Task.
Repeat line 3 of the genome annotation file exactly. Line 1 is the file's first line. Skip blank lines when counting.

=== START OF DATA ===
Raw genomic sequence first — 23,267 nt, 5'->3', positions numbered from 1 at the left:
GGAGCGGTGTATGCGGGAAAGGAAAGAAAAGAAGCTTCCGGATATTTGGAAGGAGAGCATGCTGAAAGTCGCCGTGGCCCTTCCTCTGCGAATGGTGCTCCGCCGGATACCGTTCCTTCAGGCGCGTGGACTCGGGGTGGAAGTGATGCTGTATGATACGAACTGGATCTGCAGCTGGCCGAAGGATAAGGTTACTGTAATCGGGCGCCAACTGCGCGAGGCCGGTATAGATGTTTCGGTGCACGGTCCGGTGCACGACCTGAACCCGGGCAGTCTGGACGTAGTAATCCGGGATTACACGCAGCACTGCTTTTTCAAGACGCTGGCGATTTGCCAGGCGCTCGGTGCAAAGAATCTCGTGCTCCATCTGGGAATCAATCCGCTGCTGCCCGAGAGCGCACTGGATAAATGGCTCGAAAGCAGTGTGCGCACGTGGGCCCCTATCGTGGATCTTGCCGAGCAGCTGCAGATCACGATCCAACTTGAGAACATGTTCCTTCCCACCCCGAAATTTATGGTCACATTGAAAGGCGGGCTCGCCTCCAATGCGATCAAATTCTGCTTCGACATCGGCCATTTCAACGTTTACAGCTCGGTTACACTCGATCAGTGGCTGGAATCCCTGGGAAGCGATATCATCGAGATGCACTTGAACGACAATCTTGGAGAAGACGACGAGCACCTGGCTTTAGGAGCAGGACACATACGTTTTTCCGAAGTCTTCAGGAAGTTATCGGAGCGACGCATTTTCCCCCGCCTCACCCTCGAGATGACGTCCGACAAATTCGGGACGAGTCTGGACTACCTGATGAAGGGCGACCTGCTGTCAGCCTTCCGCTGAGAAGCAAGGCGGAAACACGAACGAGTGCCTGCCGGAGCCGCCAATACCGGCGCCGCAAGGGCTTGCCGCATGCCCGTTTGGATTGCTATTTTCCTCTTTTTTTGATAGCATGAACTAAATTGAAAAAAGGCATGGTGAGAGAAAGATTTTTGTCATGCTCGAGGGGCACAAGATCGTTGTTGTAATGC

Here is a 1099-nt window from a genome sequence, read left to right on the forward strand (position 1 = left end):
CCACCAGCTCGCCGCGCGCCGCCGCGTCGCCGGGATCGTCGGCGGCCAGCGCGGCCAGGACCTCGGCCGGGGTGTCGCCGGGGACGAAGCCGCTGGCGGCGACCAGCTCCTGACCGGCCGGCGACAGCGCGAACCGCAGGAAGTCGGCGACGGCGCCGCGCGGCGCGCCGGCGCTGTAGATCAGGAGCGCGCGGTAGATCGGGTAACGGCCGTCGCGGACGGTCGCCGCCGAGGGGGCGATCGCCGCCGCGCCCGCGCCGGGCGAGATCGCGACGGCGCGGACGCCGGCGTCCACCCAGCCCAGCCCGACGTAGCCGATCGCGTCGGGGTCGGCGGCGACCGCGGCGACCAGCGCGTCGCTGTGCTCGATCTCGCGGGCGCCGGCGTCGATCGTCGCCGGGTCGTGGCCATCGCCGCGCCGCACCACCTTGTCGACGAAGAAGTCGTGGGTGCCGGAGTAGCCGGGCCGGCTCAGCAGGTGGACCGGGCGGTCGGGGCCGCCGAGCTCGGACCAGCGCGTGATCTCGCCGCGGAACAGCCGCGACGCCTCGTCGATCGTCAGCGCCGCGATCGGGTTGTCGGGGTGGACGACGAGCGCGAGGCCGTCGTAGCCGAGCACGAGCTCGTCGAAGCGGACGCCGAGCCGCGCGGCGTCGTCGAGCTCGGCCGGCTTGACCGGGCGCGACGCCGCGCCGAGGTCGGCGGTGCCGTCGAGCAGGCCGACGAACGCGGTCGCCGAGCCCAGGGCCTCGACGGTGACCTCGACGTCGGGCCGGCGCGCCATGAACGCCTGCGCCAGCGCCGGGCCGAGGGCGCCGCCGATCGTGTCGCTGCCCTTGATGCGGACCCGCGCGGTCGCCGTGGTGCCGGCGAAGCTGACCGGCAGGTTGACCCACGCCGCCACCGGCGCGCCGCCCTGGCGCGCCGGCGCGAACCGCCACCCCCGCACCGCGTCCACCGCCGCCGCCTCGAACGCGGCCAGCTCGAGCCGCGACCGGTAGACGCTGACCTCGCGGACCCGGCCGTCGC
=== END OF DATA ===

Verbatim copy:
Here is a 1099-nt window from a genome sequence, read left to right on the forward strand (position 1 = left end):